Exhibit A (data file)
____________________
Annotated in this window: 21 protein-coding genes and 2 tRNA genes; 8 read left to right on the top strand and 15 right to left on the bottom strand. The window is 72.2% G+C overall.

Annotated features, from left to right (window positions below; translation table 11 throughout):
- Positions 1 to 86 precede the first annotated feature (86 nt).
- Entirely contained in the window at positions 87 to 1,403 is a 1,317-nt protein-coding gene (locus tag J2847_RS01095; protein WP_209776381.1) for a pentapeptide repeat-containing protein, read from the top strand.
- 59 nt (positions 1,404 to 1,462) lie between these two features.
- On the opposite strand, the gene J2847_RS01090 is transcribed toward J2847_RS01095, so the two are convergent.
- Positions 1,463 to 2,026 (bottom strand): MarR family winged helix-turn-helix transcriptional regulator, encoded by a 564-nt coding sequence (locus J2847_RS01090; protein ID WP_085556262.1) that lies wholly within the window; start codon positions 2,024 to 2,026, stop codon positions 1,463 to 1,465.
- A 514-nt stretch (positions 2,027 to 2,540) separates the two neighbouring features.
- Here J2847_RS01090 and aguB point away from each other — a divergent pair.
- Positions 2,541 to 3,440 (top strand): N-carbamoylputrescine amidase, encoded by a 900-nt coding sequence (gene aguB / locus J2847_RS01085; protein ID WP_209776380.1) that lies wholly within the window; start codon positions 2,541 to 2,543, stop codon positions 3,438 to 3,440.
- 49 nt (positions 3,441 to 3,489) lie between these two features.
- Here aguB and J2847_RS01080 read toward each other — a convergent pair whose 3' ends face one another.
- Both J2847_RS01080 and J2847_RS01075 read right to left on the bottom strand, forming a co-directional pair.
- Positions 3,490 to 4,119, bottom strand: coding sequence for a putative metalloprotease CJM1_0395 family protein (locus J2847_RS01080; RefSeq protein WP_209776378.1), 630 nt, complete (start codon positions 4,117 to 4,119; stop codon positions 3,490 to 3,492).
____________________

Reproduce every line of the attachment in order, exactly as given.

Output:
Annotated in this window: 21 protein-coding genes and 2 tRNA genes; 8 read left to right on the top strand and 15 right to left on the bottom strand. The window is 72.2% G+C overall.

Annotated features, from left to right (window positions below; translation table 11 throughout):
- Positions 1 to 86 precede the first annotated feature (86 nt).
- Entirely contained in the window at positions 87 to 1,403 is a 1,317-nt protein-coding gene (locus tag J2847_RS01095; protein WP_209776381.1) for a pentapeptide repeat-containing protein, read from the top strand.
- 59 nt (positions 1,404 to 1,462) lie between these two features.
- On the opposite strand, the gene J2847_RS01090 is transcribed toward J2847_RS01095, so the two are convergent.
- Positions 1,463 to 2,026 (bottom strand): MarR family winged helix-turn-helix transcriptional regulator, encoded by a 564-nt coding sequence (locus J2847_RS01090; protein ID WP_085556262.1) that lies wholly within the window; start codon positions 2,024 to 2,026, stop codon positions 1,463 to 1,465.
- A 514-nt stretch (positions 2,027 to 2,540) separates the two neighbouring features.
- Here J2847_RS01090 and aguB point away from each other — a divergent pair.
- Positions 2,541 to 3,440 (top strand): N-carbamoylputrescine amidase, encoded by a 900-nt coding sequence (gene aguB / locus J2847_RS01085; protein ID WP_209776380.1) that lies wholly within the window; start codon positions 2,541 to 2,543, stop codon positions 3,438 to 3,440.
- 49 nt (positions 3,441 to 3,489) lie between these two features.
- Here aguB and J2847_RS01080 read toward each other — a convergent pair whose 3' ends face one another.
- Both J2847_RS01080 and J2847_RS01075 read right to left on the bottom strand, forming a co-directional pair.
- Positions 3,490 to 4,119, bottom strand: coding sequence for a putative metalloprotease CJM1_0395 family protein (locus J2847_RS01080; RefSeq protein WP_209776378.1), 630 nt, complete (start codon positions 4,117 to 4,119; stop codon positions 3,490 to 3,492).